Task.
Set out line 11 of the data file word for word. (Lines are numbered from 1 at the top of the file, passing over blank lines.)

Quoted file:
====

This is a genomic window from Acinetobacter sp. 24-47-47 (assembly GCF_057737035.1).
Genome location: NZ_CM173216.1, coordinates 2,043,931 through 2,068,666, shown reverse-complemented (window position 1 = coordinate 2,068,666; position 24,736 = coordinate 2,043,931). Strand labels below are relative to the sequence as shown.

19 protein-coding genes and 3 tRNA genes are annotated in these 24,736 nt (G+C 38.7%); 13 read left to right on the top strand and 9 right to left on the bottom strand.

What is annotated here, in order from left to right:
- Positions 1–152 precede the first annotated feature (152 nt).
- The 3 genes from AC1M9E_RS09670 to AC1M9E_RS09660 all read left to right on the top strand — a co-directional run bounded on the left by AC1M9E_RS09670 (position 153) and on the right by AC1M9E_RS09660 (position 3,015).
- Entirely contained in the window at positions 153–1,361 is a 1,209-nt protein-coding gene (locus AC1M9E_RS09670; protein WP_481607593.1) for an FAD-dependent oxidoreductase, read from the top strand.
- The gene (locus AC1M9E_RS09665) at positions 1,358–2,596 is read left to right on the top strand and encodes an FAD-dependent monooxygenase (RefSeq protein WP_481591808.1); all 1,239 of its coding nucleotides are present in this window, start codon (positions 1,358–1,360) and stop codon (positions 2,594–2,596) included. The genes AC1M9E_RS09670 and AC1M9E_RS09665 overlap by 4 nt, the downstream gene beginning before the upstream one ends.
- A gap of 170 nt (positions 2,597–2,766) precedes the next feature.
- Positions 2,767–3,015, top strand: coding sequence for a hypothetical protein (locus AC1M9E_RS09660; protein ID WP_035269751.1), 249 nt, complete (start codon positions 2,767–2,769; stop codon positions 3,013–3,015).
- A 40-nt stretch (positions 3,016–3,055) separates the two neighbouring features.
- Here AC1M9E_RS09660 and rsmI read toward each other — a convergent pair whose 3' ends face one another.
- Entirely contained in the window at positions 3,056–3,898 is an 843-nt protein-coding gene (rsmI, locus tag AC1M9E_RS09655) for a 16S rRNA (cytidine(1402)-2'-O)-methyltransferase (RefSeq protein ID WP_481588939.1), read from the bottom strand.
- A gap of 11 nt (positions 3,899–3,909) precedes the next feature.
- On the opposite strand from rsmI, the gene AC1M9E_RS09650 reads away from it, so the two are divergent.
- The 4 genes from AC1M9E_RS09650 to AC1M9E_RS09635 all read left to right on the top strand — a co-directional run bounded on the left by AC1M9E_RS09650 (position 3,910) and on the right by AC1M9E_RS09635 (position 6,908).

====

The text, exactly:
- A 40-nt stretch (positions 3,016–3,055) separates the two neighbouring features.